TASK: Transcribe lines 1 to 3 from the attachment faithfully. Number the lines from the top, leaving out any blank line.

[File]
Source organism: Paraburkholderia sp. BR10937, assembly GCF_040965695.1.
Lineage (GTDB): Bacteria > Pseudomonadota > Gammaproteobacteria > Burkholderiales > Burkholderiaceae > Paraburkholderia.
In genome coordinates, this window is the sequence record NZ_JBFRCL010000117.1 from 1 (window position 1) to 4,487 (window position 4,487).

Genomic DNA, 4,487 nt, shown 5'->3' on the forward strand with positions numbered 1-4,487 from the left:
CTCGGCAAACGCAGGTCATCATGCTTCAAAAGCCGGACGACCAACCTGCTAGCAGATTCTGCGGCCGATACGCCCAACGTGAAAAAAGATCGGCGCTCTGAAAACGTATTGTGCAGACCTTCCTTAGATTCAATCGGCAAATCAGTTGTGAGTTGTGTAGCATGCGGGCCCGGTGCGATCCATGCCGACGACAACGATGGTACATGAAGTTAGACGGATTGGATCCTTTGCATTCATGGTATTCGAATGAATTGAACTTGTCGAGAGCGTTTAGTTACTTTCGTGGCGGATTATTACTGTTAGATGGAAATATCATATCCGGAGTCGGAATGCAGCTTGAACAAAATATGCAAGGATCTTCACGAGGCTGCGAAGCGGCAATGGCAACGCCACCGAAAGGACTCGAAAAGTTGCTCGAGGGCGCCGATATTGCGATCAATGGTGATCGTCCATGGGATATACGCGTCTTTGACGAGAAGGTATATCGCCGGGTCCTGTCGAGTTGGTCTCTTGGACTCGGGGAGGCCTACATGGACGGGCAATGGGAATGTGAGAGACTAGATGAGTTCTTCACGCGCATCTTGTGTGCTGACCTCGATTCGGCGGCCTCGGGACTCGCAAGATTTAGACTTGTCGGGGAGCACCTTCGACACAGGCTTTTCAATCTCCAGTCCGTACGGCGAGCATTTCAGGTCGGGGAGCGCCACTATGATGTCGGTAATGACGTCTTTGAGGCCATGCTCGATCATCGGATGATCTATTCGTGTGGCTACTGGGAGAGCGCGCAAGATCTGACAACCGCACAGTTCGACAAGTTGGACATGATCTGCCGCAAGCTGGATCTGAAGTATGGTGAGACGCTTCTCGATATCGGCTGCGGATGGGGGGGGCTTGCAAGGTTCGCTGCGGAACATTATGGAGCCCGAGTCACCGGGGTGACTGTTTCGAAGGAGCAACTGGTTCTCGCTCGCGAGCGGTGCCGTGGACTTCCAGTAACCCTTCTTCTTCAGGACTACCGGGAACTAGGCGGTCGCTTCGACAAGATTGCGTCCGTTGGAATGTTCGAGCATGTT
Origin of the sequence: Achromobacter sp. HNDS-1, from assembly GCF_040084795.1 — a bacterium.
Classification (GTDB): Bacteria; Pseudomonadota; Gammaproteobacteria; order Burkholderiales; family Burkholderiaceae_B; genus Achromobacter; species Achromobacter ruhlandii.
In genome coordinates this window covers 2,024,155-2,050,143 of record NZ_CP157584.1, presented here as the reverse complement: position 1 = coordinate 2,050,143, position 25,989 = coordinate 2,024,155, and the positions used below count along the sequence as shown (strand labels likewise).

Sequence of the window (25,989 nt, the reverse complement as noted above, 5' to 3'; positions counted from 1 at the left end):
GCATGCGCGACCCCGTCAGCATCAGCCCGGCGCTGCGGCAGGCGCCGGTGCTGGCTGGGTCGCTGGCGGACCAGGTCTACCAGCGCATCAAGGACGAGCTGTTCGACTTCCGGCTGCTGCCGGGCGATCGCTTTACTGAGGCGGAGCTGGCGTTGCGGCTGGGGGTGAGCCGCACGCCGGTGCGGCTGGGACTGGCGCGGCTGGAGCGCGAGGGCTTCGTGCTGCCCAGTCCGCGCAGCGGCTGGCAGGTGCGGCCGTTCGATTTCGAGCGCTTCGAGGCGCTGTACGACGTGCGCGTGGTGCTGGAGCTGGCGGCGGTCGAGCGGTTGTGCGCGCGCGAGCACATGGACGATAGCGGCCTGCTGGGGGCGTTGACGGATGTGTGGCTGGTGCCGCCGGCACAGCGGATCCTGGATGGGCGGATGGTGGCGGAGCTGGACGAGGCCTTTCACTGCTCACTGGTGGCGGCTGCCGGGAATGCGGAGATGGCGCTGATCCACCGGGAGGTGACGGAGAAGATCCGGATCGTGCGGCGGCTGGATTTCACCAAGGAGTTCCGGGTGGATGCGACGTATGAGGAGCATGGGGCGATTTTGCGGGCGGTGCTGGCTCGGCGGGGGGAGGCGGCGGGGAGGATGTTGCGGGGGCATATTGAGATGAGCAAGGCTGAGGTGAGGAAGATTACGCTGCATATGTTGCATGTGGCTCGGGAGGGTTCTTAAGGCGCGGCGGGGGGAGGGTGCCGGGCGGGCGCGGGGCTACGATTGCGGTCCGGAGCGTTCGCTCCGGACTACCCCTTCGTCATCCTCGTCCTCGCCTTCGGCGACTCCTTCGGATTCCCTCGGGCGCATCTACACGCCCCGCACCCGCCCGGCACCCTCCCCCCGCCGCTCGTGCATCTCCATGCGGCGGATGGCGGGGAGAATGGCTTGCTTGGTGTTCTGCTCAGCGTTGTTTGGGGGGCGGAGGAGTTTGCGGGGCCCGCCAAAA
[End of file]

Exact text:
Source organism: Paraburkholderia sp. BR10937, assembly GCF_040965695.1.
Lineage (GTDB): Bacteria > Pseudomonadota > Gammaproteobacteria > Burkholderiales > Burkholderiaceae > Paraburkholderia.
In genome coordinates, this window is the sequence record NZ_JBFRCL010000117.1 from 1 (window position 1) to 4,487 (window position 4,487).